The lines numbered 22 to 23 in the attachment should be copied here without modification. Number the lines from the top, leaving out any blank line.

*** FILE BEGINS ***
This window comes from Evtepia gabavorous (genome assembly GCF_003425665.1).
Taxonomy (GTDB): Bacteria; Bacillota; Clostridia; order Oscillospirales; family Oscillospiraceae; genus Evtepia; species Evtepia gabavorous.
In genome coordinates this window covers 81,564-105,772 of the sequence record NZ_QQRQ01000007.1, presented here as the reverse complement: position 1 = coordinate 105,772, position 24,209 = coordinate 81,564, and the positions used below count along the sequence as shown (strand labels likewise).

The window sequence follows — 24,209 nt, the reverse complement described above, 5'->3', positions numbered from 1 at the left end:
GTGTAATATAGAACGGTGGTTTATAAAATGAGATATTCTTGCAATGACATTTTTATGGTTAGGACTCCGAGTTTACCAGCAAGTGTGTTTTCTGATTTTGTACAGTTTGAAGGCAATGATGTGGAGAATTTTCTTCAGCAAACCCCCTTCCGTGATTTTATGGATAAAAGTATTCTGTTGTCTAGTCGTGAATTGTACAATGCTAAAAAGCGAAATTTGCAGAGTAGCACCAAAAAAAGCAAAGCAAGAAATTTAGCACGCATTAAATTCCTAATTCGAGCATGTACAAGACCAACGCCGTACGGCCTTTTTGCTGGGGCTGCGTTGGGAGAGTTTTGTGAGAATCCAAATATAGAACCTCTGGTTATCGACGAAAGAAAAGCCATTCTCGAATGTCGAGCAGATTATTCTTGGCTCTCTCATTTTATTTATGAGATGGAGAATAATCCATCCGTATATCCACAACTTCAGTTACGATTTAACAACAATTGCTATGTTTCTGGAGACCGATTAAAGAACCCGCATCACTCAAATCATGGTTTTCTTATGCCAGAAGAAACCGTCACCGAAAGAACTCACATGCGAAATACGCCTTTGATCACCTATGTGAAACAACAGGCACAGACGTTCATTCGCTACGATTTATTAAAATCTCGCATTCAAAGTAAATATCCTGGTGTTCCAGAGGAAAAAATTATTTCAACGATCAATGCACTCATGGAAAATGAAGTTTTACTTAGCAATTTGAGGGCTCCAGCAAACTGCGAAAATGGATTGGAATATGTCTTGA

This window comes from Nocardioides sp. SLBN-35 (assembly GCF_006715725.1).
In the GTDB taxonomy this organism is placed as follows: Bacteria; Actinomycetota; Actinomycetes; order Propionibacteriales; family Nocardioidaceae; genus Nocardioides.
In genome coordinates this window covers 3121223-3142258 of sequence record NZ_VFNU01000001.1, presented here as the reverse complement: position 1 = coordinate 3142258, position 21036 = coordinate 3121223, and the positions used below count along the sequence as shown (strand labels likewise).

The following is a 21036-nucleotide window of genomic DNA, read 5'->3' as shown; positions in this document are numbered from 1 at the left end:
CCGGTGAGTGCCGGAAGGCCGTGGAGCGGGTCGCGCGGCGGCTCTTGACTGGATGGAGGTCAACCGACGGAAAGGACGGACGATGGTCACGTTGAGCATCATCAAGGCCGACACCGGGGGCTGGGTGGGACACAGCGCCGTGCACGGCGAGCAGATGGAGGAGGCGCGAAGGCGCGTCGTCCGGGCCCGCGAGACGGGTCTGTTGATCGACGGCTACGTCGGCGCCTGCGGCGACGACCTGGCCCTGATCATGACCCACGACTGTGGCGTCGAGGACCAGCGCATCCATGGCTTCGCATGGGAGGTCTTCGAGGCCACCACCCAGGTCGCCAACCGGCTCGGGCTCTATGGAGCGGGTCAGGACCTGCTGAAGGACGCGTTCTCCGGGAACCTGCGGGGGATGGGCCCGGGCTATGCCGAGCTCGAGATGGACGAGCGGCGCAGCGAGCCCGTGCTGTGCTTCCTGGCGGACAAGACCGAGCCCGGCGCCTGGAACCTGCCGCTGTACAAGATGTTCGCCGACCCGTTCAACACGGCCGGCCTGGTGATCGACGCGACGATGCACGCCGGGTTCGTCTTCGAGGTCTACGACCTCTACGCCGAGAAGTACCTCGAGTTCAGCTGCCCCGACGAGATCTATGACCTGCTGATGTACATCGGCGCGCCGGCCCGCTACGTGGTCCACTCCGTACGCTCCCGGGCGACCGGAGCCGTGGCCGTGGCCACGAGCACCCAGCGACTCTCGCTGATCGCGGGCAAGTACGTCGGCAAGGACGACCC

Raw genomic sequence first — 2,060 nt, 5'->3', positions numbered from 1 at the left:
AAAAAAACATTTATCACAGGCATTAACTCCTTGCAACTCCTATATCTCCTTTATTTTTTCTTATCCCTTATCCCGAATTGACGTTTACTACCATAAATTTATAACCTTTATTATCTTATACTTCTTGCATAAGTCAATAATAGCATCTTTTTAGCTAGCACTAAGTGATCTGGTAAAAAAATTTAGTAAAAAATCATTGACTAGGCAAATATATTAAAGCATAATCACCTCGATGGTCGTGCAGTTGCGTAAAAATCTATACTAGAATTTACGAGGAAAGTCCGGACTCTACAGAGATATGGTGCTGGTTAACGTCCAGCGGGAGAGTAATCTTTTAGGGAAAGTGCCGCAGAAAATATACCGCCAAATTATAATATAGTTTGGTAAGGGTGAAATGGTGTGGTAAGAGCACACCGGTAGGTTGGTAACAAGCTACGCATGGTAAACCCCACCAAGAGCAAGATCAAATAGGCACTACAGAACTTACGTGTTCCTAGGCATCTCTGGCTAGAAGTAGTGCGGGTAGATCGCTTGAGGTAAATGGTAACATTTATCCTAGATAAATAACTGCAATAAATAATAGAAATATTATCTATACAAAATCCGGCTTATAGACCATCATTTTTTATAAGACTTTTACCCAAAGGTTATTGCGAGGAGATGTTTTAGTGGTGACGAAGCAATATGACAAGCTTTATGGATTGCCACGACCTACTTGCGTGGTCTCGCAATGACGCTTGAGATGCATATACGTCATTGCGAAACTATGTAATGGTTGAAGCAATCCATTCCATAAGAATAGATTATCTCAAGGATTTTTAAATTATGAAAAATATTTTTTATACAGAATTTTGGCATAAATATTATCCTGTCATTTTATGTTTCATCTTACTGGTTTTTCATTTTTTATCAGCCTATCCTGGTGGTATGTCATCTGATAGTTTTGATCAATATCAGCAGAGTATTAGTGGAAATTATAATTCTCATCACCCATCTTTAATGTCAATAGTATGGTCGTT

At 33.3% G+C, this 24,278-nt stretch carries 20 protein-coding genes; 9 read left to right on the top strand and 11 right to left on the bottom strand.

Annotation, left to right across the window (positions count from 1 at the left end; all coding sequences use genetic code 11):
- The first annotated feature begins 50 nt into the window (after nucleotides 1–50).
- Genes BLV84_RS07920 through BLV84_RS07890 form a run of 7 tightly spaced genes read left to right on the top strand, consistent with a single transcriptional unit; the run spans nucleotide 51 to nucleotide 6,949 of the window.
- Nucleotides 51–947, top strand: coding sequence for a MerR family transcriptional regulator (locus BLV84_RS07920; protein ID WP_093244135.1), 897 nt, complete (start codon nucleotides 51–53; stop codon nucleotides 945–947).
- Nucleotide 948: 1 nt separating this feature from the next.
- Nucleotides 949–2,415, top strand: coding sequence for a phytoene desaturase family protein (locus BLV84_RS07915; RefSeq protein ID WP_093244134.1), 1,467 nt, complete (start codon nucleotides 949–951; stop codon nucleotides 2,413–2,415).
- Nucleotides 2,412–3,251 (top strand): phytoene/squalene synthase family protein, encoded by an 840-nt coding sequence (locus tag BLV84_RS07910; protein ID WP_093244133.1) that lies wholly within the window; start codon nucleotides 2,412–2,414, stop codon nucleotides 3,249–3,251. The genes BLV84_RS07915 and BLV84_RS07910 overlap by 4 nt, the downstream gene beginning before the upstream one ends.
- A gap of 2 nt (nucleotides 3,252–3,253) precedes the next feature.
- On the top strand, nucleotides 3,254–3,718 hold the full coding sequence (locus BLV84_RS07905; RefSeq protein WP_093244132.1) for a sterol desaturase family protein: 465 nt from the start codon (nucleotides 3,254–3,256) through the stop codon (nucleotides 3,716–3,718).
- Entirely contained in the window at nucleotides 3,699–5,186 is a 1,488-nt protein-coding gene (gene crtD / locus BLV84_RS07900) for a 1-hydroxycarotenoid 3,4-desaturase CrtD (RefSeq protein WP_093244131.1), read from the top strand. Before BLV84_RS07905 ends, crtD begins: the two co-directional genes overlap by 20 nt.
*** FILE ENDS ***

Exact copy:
- On the top strand, nucleotides 3,254–3,718 hold the full coding sequence (locus BLV84_RS07905; RefSeq protein WP_093244132.1) for a sterol desaturase family protein: 465 nt from the start codon (nucleotides 3,254–3,256) through the stop codon (nucleotides 3,716–3,718).
- Entirely contained in the window at nucleotides 3,699–5,186 is a 1,488-nt protein-coding gene (gene crtD / locus BLV84_RS07900) for a 1-hydroxycarotenoid 3,4-desaturase CrtD (RefSeq protein WP_093244131.1), read from the top strand. Before BLV84_RS07905 ends, crtD begins: the two co-directional genes overlap by 20 nt.